Here’s an hour of Israelis calmly describing how they have been maimed by the DeathJab at the treacherous recommendation and then lying coercion of their own leaders.
“Never again!” clearly has the rest of the slogan concealed. It should be, “Never again unless WE do it!”
Why do Jews hate themselves? Hating God makes you hate yourself and everyone around you – a perfect inversion of the two Great Commandments: hatred of neighbor as a derivative of hatred of God. And at that point, murder-suicide becomes a fetish.
What we are seeing in the post-Christian west is the tremendous anti-Christian cultural influence the Rabbinic Jews/Freemasonry have had in the news and entertainment media (and certainly on a more publicly veiled level in finance and government) manifesting in a self-loathing and auto-genocidal mindset never before seen among nominally Christian people.
Israel just announced that people with only TWO rounds of DeathInjection are now considered “unvaxxed” and their so-called “GreenPasses” are canceled. The Israelis won’t stop until everyone is either dead or maimed because it’s AUTO-GENOCIDE. And then retarded musloids with sticks will be able to roll in and finish the job. The US military will be unable to help, what with trying to organize the drag queen fashion shows and police designated “safe spaces” for non-caucaziods on post and aboard ship whilst dealing with rampant myocarditis, whilst China invades and permanently colonizes Australia. Followed by Hawaii. Followed by Alaska. Followed by CONUS.
(And yes, at this point the Red Chinese and the PLA would be liberators in Australia, and I’m dead-serious when I say that. Australia is finished. Those people will never be able to live together under autonomous self-governance again after this. At least not for a very, very long time.)
The Nuremberg Code (1947)
Permissible Medical Experiments
The great weight of the evidence before us to effect that certain types of medical experiments on human beings, when kept within reasonably well-defined bounds, conform to the ethics of the medical profession generally. The protagonists of the practice of human experimentation justify their views on the basis that such experiments yield results for the good of society that are unprocurable by other methods or means of study. All agree, however, that certain basic principles must be observed in order to satisfy moral, ethical and legal concepts:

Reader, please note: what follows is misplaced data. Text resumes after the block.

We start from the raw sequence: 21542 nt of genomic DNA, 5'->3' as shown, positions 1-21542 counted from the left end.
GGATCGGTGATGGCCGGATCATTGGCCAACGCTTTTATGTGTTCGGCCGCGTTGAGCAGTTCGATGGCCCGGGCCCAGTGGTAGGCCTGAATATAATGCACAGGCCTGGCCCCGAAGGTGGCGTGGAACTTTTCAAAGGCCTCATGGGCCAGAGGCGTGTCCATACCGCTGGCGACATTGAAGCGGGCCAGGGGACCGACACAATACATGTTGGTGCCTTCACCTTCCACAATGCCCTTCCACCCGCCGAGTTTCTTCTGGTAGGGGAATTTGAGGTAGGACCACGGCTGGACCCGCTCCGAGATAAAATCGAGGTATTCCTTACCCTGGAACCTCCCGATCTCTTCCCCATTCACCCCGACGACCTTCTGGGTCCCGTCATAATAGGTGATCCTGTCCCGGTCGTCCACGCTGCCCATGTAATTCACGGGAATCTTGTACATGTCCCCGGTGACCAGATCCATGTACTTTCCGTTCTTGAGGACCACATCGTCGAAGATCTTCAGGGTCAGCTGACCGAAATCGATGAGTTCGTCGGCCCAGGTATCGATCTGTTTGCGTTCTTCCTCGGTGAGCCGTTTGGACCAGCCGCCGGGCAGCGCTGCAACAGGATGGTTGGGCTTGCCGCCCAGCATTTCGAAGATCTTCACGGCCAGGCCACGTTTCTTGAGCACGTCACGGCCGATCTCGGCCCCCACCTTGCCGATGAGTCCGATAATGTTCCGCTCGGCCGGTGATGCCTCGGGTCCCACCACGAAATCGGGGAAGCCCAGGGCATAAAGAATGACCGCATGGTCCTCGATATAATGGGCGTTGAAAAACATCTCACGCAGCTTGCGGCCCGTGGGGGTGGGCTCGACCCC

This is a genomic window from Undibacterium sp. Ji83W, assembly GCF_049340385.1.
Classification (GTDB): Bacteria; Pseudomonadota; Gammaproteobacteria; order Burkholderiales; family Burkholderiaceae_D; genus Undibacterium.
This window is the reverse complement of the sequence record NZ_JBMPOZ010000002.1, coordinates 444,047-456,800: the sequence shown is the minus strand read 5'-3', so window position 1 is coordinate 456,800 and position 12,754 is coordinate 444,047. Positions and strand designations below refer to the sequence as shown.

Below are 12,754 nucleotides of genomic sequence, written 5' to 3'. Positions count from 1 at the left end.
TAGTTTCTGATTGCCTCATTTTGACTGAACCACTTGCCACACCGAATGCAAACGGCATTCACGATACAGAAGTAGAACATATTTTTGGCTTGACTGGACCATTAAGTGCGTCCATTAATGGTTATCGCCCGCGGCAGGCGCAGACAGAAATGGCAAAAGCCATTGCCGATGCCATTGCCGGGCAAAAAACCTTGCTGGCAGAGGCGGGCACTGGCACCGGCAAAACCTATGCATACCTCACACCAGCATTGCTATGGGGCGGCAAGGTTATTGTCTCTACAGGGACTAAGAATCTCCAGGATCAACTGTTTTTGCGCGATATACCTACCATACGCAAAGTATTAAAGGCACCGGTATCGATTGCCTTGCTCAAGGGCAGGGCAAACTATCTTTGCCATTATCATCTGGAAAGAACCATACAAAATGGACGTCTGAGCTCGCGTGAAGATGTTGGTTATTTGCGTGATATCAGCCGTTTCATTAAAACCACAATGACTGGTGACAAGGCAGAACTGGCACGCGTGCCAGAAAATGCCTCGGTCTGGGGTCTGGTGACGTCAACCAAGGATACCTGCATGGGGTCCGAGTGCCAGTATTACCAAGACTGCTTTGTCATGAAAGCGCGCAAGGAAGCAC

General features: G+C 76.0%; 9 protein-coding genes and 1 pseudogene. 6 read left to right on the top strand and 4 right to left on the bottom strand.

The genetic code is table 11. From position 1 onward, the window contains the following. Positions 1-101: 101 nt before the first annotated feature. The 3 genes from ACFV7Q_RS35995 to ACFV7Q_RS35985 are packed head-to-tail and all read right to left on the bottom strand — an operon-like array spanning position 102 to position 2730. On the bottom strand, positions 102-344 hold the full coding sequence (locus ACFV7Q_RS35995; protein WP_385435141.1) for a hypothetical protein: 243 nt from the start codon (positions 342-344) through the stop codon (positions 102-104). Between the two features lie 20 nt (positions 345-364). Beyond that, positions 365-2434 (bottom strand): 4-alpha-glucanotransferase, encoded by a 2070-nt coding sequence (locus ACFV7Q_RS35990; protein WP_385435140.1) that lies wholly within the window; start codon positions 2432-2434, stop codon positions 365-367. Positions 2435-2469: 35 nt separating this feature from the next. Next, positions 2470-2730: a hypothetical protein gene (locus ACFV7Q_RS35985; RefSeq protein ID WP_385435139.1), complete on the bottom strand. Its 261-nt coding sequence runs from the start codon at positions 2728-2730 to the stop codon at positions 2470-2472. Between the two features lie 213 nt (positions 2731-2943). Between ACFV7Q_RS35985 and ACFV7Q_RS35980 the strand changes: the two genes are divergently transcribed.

1. The voluntary consent of the human subject is absolutely essential. This means that the person involved should have legal capacity to give consent; should be so situated as to be able to exercise free power of choice, without the intervention of any element of force, fraud, deceit, duress, overreaching, or other ulterior form of constraint or coercion; and should have sufficient knowledge and comprehension of the elements of the subject matter involved as to enable him to make an understanding and enlightened decision. This latter element requires that before the acceptance of an affirmative decision by the experimental subject there should be made known to him the nature, duration, and purpose of the experiment; the method and means by which it is to be conducted; all inconveniences and hazards reasonably to be expected; and the effects upon his health or person which may possibly come from his participation in the experiment.
The duty and responsibility for ascertaining the quality of the consent rests upon each individual who initiates, directs, or engages in the experiment. It is a personal duty and responsibility which may not be delegated to another with impunity. (“I was just following orders” is NO DEFENSE. Every person who participates in this in any way is guilty of capital crimes against humanity.)
2. The experiment should be such as to yield fruitful results for the good of society, unprocurable by other methods or means of study, and not random and unnecessary in nature.
3. The experiment should be so designed and based on the results of animal experimentation and a knowledge of the natural history of the disease or other problem under study that the anticipated results justify the performance of the experiment.
4. The experiment should be so conducted as to avoid all unnecessary physical and mental suffering and injury.
5. No experiment should be conducted where there is an a priori reason to believe that death or disabling injury will occur; except, perhaps, in those experiments where the experimental physicians also serve as subjects.
6. The degree of risk to be taken should never exceed that determined by the humanitarian importance of the problem to be solved by the experiment.
7. Proper preparations should be made and adequate facilities provided to protect the experimental subject against even remote possibilities of injury, disability or death.
8. The experiment should be conducted only by scientifically qualified persons. The highest degree of skill and care should be required through all stages of the experiment of those who conduct or engage in the experiment.
9. During the course of the experiment the human subject should be at liberty to bring the experiment to an end if he has reached the physical or mental state where continuation of the experiment seems to him to be impossible.
10. During the course of the experiment the scientist in charge must be prepared to terminate the experiment at any stage, if he has probable cause to believe, in the exercise of the good faith, superior skill and careful judgment required of him, that a continuation of the experiment is likely to result in injury, disability, or death to the experimental subject.